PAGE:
Napier Lopez is a writer based in New York City. He's interested in all things tech, science, and photography related, and likes to yo-yo in Napier Lopez is a writer based in New York City. He's interested in all things tech, science, and photography related, and likes to yo-yo in his free time. Follow him on Twitter.
For years, I was one of those picky audiophiles who swore they’d never use noise-canceling headphones for serious listening. Early ANC (active noise-canceling) models created weird pressure in your ear, had boomy bass, and killed detail in the highs. It’s only in the past year or two ANC headphones from the likes of Sony and Bose have gotten good enough to change my mind. So it shouldn’t come as a surprise that I’m a little skeptical of any newcomer entering the market.
That’s how I felt when Dali, the venerable Danish speaker manufacturer, offered to let me try its new IO-6 headphones.
The company has been building speakers since 1983, but it’s largely focused on European markets, and it’s never made headphones of any sort before (let alone of the noise-canceling variety). And at $500 a pair when many great options start at $300 or $400, the IO-6 had better be very good.
My skepticism was unwarranted. Dali’s IO-6 makes a strong showing as the company seeks to expand into new markets. Not only are the IO-6 indeed very good, they might be my favorite ANC headphones right now. Though they lack a killer feature, Dali’s first headphones get all the basics right.
Design and Build
It starts with the design. Aesthetics are subjective, but the IO-6 are good-looking headphones. With their silver accents, they stand out more than Sony’s WH-1000MX3 or Bose’s 700, while caramel and black colorways serve as a good complement to most of my fashion choices (I could always go for more colors, but those two are a good start).
Some alternatives might feel a little more high-end, such as the Bowers & Wilkins PX7, but the IO6 are no slouch in the looks department; I even received a few compliments while wearing them.
Looks aside, I was happy to wear the IO-6 for hours on end too. The circular cups provide a generous amount of real estate, while the plush memory foam padding, vegan leather, and featherweight design kept the headphones from applying undue pressure on my noggin. Perhaps the best compliment I can give the IO-6’s looks and comfort is that after four years together, these are the first large headphones my girlfriend seemed to actually want to hold onto.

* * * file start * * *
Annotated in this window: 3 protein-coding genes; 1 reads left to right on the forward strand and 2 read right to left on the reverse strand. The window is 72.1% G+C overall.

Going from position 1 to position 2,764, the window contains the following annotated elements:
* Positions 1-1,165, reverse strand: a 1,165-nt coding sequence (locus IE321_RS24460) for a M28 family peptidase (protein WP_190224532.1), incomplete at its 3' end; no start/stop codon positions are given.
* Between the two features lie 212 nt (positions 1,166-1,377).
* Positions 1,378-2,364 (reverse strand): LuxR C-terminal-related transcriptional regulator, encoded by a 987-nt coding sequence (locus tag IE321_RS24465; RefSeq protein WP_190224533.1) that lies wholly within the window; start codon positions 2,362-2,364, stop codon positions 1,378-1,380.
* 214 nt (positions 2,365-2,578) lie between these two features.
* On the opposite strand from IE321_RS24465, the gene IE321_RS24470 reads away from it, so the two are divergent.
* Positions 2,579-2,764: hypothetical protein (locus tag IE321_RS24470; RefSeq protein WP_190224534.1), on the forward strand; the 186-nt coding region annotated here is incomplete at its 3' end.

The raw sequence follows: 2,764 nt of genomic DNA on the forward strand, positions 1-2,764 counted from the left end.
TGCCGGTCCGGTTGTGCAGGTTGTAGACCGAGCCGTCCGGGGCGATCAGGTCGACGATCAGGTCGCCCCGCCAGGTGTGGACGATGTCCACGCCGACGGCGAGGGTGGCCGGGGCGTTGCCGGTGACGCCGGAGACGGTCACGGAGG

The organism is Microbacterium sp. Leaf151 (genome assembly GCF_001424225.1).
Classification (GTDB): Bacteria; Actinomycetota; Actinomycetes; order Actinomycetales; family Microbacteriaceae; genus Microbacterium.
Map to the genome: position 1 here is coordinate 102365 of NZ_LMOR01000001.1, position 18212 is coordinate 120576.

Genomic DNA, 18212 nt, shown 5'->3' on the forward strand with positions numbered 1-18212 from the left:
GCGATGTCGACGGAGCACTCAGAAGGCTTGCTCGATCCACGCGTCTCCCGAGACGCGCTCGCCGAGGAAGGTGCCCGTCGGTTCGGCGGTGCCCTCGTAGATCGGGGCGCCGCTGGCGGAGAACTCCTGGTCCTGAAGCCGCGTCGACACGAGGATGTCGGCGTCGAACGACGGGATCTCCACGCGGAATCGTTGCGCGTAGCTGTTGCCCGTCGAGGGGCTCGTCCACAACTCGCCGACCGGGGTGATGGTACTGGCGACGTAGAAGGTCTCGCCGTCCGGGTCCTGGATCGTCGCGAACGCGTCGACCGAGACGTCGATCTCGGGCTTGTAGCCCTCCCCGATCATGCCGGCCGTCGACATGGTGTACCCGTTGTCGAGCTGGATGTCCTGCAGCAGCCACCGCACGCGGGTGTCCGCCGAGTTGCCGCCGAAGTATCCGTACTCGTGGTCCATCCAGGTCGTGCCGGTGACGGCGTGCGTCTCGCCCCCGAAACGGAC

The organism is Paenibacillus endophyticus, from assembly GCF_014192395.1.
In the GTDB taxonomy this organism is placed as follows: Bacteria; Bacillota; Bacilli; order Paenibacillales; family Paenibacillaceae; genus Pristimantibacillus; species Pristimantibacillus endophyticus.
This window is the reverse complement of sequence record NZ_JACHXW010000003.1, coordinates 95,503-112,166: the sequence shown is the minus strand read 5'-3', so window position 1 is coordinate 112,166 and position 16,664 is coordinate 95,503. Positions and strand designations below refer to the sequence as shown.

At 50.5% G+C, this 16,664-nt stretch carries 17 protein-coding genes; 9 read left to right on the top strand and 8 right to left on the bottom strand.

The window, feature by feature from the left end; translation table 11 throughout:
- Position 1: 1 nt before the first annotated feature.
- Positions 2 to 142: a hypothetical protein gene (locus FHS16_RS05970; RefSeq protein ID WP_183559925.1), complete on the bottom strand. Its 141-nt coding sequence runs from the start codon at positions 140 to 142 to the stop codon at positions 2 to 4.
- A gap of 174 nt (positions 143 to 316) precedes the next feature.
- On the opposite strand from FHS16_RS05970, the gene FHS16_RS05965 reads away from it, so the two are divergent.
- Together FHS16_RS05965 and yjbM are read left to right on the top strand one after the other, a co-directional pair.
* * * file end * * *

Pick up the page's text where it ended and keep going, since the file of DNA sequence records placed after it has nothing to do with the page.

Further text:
Dali also scores points on the usability department. I abhor the trend of making everything touch-sensitive, so I was glad to see there was none of that on the IO-6 — just good ol’ reliable buttons.
There are few things more insidiously annoying that your headphones not responding to your taps and swipes on the go. That’s never a concern with the IO; the large silver disc on the right earcup is actually a large button that serves to control both volume and playback. It works every time, and you don’t have to worry about your headphones not registering your commands when wearing gloves or in the rain.
If anything, the button disc might actually be a little too easy to press – I sometimes played music by accident when I wore the headphones around my neck. Also, keep in mind the headphones also have no auto-pause feature when you take off the headphones, which is fine by me as I’ve found such features to create more trouble than they are worth without fail.
Some other notes before we get to the actual sound:
- The headphones have seemingly never-ending battery life. Dali rates them at an already impressive 30 hours, but I’ve found they can go far longer with ANC off, which is how the headphones turn on by default.
- They leak very little sound to the people around you.
- The IO-6 charge via USB-C, as all things should. Both my phone charger and laptop charger were effective in powering the headphones.
- Bluetooth aside, you can connect them to your PC via either a headphone cable or the USB-C port in addition to Bluetooth. A direct USB connection actually seems to provide the best sound quality.
- Unfortunately, the microphone appears to only works via Bluetooth, even though Windows will recognize the IO6 as having a microphone when you plug them in via USB.
- You can invoke the Google Assistant or Siri with a long press on the primary button.
- The IO-6 are IP53 water-resistant.
- They support both AptX HD and AAC codecs.
- The headphones come in a nice semi-hard cloth case and include both USB-C and 3.5mm cables, as well as an airplane adapter.
Noise cancelation and sound impressions
All this would be for naught if the sound and noise-canceling were no good, but the IO6 manage to provide an acoustic performance that I think not only rivals the noise-canceling competition, but some dedicated headphones as well.
The noise-canceling itself is highly effective – up there with the 1000XM3s. That’s impressive for a newcomer, and is in large part due to how good the passive isolation is; the earcups themselves create a good enough seal that many users honestly probably don’t need to turn on ANC all the time.
I found myself only turning it on when I was in a very noisy environment such as the subway. In general, the ANC shines when you need to cancel low-frequency noise, such as the hum of your AC or the rumble of an airplane, but for everything else, passive isolation suffices. On the other end of the spectrum, I often used the headphones’ transparency mode which uses the microphone to amplify outside noise, because the headphones already block out so much sound with noise canceling off.